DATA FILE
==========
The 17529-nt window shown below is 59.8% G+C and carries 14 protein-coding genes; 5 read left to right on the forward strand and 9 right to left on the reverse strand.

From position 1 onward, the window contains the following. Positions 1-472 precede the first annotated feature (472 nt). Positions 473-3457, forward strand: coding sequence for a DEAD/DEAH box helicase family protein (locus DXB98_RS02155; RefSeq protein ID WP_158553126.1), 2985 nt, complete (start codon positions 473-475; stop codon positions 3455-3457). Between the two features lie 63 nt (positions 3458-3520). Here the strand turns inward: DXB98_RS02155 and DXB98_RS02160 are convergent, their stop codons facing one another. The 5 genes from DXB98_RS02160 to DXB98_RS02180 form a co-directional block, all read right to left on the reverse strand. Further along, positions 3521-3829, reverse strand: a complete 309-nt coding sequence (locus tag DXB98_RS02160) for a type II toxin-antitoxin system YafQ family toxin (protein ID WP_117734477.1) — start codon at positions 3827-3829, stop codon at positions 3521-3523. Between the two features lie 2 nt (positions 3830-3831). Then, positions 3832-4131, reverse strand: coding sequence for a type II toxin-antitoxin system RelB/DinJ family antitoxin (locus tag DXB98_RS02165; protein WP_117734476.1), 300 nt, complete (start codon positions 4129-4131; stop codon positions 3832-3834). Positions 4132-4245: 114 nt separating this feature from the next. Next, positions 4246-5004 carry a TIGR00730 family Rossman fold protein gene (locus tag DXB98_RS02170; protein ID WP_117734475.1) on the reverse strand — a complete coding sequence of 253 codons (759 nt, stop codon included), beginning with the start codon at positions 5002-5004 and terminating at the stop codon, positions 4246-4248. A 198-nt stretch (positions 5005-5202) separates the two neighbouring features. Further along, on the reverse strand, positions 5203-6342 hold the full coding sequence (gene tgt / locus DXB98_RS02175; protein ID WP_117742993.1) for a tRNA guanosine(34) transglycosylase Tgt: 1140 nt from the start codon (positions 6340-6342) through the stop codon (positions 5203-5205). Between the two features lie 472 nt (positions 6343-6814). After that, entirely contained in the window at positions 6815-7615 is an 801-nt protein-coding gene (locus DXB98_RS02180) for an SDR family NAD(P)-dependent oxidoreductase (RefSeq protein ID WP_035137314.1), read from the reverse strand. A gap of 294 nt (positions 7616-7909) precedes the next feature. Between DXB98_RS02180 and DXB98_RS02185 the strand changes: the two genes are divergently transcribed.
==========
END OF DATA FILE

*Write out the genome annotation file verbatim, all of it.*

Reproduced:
The 17529-nt window shown below is 59.8% G+C and carries 14 protein-coding genes; 5 read left to right on the forward strand and 9 right to left on the reverse strand.

From position 1 onward, the window contains the following. Positions 1-472 precede the first annotated feature (472 nt). Positions 473-3457, forward strand: coding sequence for a DEAD/DEAH box helicase family protein (locus DXB98_RS02155; RefSeq protein ID WP_158553126.1), 2985 nt, complete (start codon positions 473-475; stop codon positions 3455-3457). Between the two features lie 63 nt (positions 3458-3520). Here the strand turns inward: DXB98_RS02155 and DXB98_RS02160 are convergent, their stop codons facing one another. The 5 genes from DXB98_RS02160 to DXB98_RS02180 form a co-directional block, all read right to left on the reverse strand. Further along, positions 3521-3829, reverse strand: a complete 309-nt coding sequence (locus tag DXB98_RS02160) for a type II toxin-antitoxin system YafQ family toxin (protein ID WP_117734477.1) — start codon at positions 3827-3829, stop codon at positions 3521-3523. Between the two features lie 2 nt (positions 3830-3831). Then, positions 3832-4131, reverse strand: coding sequence for a type II toxin-antitoxin system RelB/DinJ family antitoxin (locus tag DXB98_RS02165; protein WP_117734476.1), 300 nt, complete (start codon positions 4129-4131; stop codon positions 3832-3834). Positions 4132-4245: 114 nt separating this feature from the next. Next, positions 4246-5004 carry a TIGR00730 family Rossman fold protein gene (locus tag DXB98_RS02170; protein ID WP_117734475.1) on the reverse strand — a complete coding sequence of 253 codons (759 nt, stop codon included), beginning with the start codon at positions 5002-5004 and terminating at the stop codon, positions 4246-4248. A 198-nt stretch (positions 5005-5202) separates the two neighbouring features. Further along, on the reverse strand, positions 5203-6342 hold the full coding sequence (gene tgt / locus DXB98_RS02175; protein ID WP_117742993.1) for a tRNA guanosine(34) transglycosylase Tgt: 1140 nt from the start codon (positions 6340-6342) through the stop codon (positions 5203-5205). Between the two features lie 472 nt (positions 6343-6814). After that, entirely contained in the window at positions 6815-7615 is an 801-nt protein-coding gene (locus DXB98_RS02180) for an SDR family NAD(P)-dependent oxidoreductase (RefSeq protein ID WP_035137314.1), read from the reverse strand. A gap of 294 nt (positions 7616-7909) precedes the next feature. Between DXB98_RS02180 and DXB98_RS02185 the strand changes: the two genes are divergently transcribed.